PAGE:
According to the rules set forth by the Federal and State Election Commissions, candidates’ committees can generally do a variety of things with surplus funds. Whatever they choose to do with it, it must be reported to the applicable commission in accordance with its rules. A surplus amount only exists if there is any money left over after all expenses and debts have been paid.

All expenditures must be filed under one of several general categories. The one universal rule is that the money must not be spent for “personal use.”

The Federal Election Commission (FEC) says that campaign funds may be used in a wide variety of ways, including:

• Moving expenses (including costs associated with “winding down” an office or campaign for a losing candidate)

• Payments to Committee

• Gifts. Campaign funds may be used to purchase gifts or make donations of nominal value to persons other than the members of the candidate’s family.

• Donations to charitable organizations

• Unlimited transfers to any national, state or local political party committee

• Donations to state and local candidates, pursuant to state law

• Returning it to the original donors

• Any other lawful purpose that is not considered a personal use

What constitutes personal use? It’s a murky area, but The Federal Election Campaign Act (FECA) states that an expenditure is considered personal use “if the contribution or amount is used to fulfill any commitment, obligation, or expense of a person that would exist irrespective of the candidate’s election campaign or individual’s duties as a holder of Federal office, including:

(A) a home mortgage, rent, or utility payment;

(B) a clothing purchase;

(C) a non campaign-related automobile expense;

(D) a country club membership;

(E) a vacation or other noncampaign-related trip;

(F) a household food item;

(G) a tuition payment;

(H) admission to a sporting event, concert, theater, or

other form of entertainment not associated with an election campaign; and

(I) dues, fees, and other payments to a health club or recreational facility.”

Similarly, New York State Election Law says that surplus campaign funds may be transferred to a constituted committee or party committee, contributed to a charity, prorated and returned to the donors, or held for use in a subsequent election campaign. Surplus campaign funds may also be used by an elected official for any lawful purpose, including defraying the ordinary and necessary expenses incurred in connection with his or her duties as the holder of an elected office. Contributions may not be converted to personal use not related to political campaign or holding public office or party position.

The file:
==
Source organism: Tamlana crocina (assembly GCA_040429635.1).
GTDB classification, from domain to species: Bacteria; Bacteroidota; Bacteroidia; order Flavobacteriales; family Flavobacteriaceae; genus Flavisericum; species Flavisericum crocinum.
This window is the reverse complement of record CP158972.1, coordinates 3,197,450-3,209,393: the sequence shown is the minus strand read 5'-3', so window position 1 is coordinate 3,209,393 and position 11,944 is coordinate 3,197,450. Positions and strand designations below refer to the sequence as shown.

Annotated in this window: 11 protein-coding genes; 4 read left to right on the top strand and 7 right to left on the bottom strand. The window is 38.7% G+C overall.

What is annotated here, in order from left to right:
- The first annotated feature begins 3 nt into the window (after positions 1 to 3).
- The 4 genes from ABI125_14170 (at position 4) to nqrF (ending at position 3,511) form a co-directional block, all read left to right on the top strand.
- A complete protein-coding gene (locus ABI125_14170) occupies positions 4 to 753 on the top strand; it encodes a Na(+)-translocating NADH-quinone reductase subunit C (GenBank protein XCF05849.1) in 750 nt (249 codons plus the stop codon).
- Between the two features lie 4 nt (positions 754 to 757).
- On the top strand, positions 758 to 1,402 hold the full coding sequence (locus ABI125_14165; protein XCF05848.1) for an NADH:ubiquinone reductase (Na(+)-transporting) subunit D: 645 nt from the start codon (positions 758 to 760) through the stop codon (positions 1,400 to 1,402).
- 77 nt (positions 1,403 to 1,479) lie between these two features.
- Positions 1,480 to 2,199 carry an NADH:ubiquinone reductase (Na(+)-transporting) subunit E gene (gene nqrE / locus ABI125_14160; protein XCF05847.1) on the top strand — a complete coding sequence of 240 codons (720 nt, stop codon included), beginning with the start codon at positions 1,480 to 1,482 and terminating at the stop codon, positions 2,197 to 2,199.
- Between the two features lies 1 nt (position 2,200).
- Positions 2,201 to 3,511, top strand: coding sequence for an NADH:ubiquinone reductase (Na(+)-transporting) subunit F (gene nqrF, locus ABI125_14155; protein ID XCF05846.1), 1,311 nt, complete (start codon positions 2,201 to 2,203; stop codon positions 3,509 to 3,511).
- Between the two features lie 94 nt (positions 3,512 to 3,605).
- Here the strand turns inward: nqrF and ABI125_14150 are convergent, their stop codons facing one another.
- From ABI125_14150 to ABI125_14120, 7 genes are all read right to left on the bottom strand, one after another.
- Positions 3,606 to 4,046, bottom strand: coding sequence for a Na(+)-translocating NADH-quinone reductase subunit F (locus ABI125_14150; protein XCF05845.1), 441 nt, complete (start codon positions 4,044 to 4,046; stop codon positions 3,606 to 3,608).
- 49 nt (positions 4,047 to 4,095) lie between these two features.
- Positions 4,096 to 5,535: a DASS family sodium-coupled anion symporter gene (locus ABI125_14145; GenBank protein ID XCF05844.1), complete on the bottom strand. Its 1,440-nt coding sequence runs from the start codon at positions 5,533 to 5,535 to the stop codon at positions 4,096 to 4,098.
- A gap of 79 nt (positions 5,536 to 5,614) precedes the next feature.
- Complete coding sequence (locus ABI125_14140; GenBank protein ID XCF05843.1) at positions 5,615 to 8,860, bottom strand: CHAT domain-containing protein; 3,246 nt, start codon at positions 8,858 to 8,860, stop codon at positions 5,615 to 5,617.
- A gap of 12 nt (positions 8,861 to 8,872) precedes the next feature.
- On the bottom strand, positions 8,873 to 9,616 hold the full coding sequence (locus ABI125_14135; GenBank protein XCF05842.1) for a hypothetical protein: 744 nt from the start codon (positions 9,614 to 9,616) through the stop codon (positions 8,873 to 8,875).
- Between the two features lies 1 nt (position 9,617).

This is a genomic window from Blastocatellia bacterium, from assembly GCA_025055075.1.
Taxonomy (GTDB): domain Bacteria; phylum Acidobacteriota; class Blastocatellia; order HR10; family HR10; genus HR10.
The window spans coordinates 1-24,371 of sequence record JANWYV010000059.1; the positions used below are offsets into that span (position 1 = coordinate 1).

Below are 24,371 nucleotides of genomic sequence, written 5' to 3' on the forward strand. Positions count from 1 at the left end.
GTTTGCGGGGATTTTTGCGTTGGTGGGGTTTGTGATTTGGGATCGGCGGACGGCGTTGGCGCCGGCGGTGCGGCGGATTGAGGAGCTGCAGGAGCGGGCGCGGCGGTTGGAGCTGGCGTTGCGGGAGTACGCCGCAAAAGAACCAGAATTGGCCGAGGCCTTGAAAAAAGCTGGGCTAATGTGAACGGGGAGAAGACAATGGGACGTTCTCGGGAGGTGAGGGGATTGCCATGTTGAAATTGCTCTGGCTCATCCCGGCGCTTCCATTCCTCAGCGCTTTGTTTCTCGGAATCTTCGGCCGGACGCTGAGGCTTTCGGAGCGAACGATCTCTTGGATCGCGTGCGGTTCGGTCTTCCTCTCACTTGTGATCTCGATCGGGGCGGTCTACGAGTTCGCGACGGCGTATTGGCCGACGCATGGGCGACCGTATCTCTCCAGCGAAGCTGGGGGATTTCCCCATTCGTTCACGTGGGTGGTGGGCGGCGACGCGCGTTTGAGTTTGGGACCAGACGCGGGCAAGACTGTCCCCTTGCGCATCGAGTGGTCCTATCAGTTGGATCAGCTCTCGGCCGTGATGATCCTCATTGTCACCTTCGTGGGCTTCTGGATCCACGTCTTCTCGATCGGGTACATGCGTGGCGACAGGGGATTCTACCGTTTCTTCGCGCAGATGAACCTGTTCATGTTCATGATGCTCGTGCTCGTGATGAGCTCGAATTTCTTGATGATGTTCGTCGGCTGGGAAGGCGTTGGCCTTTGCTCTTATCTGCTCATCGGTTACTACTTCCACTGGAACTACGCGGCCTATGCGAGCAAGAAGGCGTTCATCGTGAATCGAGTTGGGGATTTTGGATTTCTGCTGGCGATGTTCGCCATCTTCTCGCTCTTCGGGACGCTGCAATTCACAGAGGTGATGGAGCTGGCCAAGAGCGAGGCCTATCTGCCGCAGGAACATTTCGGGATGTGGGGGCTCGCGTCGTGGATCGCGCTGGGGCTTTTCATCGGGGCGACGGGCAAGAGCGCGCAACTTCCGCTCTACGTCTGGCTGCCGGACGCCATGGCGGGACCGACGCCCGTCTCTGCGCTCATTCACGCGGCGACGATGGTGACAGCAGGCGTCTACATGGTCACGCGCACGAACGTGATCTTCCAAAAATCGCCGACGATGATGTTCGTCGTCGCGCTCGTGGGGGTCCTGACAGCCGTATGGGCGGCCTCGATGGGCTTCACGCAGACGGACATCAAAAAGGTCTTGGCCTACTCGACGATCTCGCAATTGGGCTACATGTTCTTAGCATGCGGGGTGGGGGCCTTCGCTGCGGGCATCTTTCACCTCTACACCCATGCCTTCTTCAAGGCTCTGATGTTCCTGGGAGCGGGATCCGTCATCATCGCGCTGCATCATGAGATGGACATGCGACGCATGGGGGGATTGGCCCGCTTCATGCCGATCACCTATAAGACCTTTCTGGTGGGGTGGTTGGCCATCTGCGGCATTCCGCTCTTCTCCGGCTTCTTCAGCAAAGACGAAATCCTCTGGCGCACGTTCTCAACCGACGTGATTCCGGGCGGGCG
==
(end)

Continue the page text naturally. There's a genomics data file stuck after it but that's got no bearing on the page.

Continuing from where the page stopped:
A candidate could hold on to campaign money for years, as long as he or she is still contemplating another run for office. Expenditures related to keeping that possibility alive, such as parties and dinners, are permissible.

Candidates who receive matching public funds from the government, such as New York City candidates receiving public funds from the Campaign Finance Program of

the New York City Campaign Finance Board, are required to use surplus money to repay public funds to the government. However, it can be a slow and difficult process for the City to collect those funds.

Leaving aside the broader issue of campaign finance, there is always the potential for abuse in reporting surplus expenditures, such as hiding the true purpose of expenditures by filing them under one of the acceptable uses. But given how much time and effort candidates and their committees need to spend to raise funds in even the smallest race, the law gives them latitude on how to spend it.

Let’s hope our Queens leaders and their staff are keeping accurate, open and timely records of the hard-earned money that voters donate to them.